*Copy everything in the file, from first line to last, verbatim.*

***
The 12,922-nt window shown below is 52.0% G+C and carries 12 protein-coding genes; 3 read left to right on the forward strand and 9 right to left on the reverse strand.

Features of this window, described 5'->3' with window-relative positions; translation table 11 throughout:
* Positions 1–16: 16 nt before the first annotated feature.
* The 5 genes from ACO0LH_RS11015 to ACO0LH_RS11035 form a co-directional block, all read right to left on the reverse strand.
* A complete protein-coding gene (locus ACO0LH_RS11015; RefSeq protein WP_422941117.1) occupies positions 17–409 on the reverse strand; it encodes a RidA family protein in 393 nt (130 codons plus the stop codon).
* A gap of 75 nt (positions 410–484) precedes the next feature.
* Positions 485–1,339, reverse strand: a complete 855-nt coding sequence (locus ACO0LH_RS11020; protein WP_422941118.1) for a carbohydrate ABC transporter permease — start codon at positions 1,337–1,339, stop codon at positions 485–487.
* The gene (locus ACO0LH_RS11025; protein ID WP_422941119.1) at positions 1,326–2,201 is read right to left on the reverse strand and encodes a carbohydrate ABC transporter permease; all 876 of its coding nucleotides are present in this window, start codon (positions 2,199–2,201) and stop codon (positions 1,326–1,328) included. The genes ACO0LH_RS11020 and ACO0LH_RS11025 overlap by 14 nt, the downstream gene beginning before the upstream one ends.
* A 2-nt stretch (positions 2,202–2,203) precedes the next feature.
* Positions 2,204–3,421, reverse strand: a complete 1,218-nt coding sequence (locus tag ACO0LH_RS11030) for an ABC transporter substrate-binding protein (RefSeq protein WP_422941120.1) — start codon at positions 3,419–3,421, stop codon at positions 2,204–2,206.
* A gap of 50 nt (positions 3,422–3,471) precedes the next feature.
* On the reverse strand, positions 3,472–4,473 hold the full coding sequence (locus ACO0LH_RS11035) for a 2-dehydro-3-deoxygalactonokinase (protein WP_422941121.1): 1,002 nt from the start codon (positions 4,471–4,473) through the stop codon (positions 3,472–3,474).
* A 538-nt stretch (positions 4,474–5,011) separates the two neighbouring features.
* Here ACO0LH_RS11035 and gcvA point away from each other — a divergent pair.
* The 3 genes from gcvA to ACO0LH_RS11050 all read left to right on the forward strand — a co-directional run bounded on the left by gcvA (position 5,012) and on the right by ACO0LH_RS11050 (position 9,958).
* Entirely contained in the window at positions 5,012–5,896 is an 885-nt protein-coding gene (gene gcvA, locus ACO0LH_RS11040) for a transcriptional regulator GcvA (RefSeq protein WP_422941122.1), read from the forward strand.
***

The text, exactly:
The 12,922-nt window shown below is 52.0% G+C and carries 12 protein-coding genes; 3 read left to right on the forward strand and 9 right to left on the reverse strand.

Features of this window, described 5'->3' with window-relative positions; translation table 11 throughout:
* Positions 1–16: 16 nt before the first annotated feature.
* The 5 genes from ACO0LH_RS11015 to ACO0LH_RS11035 form a co-directional block, all read right to left on the reverse strand.
* A complete protein-coding gene (locus ACO0LH_RS11015; RefSeq protein WP_422941117.1) occupies positions 17–409 on the reverse strand; it encodes a RidA family protein in 393 nt (130 codons plus the stop codon).
* A gap of 75 nt (positions 410–484) precedes the next feature.
* Positions 485–1,339, reverse strand: a complete 855-nt coding sequence (locus ACO0LH_RS11020; protein WP_422941118.1) for a carbohydrate ABC transporter permease — start codon at positions 1,337–1,339, stop codon at positions 485–487.
* The gene (locus ACO0LH_RS11025; protein ID WP_422941119.1) at positions 1,326–2,201 is read right to left on the reverse strand and encodes a carbohydrate ABC transporter permease; all 876 of its coding nucleotides are present in this window, start codon (positions 2,199–2,201) and stop codon (positions 1,326–1,328) included. The genes ACO0LH_RS11020 and ACO0LH_RS11025 overlap by 14 nt, the downstream gene beginning before the upstream one ends.
* A 2-nt stretch (positions 2,202–2,203) precedes the next feature.
* Positions 2,204–3,421, reverse strand: a complete 1,218-nt coding sequence (locus tag ACO0LH_RS11030) for an ABC transporter substrate-binding protein (RefSeq protein WP_422941120.1) — start codon at positions 3,419–3,421, stop codon at positions 2,204–2,206.
* A gap of 50 nt (positions 3,422–3,471) precedes the next feature.
* On the reverse strand, positions 3,472–4,473 hold the full coding sequence (locus ACO0LH_RS11035) for a 2-dehydro-3-deoxygalactonokinase (protein WP_422941121.1): 1,002 nt from the start codon (positions 4,471–4,473) through the stop codon (positions 3,472–3,474).
* A 538-nt stretch (positions 4,474–5,011) separates the two neighbouring features.
* Here ACO0LH_RS11035 and gcvA point away from each other — a divergent pair.
* The 3 genes from gcvA to ACO0LH_RS11050 all read left to right on the forward strand — a co-directional run bounded on the left by gcvA (position 5,012) and on the right by ACO0LH_RS11050 (position 9,958).
* Entirely contained in the window at positions 5,012–5,896 is an 885-nt protein-coding gene (gene gcvA, locus ACO0LH_RS11040) for a transcriptional regulator GcvA (RefSeq protein WP_422941122.1), read from the forward strand.